Silicon Valley firm redesigns website with ‘F--k Trump’ message

A Silicon Valley firm is rejecting Donald TrumpDonald John TrumpOklahoma City Thunder players kneel during anthem despite threat from GOP state lawmaker Microsoft moving forward with talks to buy TikTok after conversation with Trump Controversial Trump nominee placed in senior role after nomination hearing canceled MORE with a blunt message on its website. 


Charles River Ventures has redesigned its website homepage to say “F*ck Trump.” 

“Donald Trump’s anti-immigration statements are diametrically opposed to the core values of entrepreneurship. And at CRV, we’ve had enough,” the venture firm’s blog post read, as first reported by Business Insider.

“The CRV partnership — united and unanimous — rejects Donald Trump’s candidacy for President of the United States.” 

In its message, the group offered no support for Democratic nominee Hillary ClintonHillary Diane Rodham ClintonState polling problematic — again 4 reasons why Trump can't be written off — yet 'Unmasking' Steele dossier source: Was confidentiality ever part of the deal? MORE or any other candidate, and instead focused on attacking Trump and highlighting its own pro-immigration initiatives.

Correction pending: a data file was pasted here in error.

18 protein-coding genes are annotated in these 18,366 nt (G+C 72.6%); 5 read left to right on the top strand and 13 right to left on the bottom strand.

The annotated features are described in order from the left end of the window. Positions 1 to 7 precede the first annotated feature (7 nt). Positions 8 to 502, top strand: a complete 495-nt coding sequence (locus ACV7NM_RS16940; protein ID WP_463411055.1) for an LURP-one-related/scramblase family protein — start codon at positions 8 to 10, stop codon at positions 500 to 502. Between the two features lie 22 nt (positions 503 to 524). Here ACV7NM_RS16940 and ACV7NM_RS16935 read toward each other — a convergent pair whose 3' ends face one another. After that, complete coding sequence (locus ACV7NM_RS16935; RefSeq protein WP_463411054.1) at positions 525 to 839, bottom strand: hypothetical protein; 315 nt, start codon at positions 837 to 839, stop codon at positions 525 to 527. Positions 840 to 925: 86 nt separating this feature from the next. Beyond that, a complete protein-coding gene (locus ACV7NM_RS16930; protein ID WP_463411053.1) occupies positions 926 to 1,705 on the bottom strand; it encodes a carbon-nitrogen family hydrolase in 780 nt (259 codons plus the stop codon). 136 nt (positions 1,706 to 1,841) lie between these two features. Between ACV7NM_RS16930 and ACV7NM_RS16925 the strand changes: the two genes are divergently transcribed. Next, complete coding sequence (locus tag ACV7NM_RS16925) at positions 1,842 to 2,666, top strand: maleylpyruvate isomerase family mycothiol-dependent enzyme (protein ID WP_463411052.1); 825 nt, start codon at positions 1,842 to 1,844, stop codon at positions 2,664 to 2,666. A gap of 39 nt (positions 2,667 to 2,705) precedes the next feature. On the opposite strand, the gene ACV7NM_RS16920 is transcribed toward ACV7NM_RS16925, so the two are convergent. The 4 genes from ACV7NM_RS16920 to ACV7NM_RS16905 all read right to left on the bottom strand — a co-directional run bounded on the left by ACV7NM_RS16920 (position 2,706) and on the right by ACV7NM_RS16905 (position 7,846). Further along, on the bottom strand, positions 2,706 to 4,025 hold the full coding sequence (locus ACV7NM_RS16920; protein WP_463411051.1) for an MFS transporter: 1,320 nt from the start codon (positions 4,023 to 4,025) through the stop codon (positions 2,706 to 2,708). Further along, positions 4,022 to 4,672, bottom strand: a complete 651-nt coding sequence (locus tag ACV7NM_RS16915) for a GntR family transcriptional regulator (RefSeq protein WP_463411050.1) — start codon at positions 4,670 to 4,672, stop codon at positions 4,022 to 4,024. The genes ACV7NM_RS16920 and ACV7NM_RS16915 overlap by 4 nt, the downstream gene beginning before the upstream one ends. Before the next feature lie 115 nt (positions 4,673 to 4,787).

“CRV is a firm of immigrants. Our 9 partners come from 7 countries and speak 8 different languages,” the group wrote. 

Because of that, the firm said it’s launching a program to cover the costs for U.S. visas for any of its companies' founders.  

“If you feel you fit the bill, come share your stories and your ideas. If you are for building walls and stopping change, stay away. Bigots need not apply,” the firm said.

TechCrunch interviewed CRV partner George Zachary about the group’s statement, asking him about potentially alienating customers.

“We weren’t focused on that risk, but we don’t really care about that risk. Threatening immigrants coming in to this country — a country of refugees — is very scary to me,” he said.

Charles River Ventures is a tech-focused venture capital firm that has partnered with Twitter and Zendesk, among others.

Updated 2:47 p.m. Ali Breland contributed.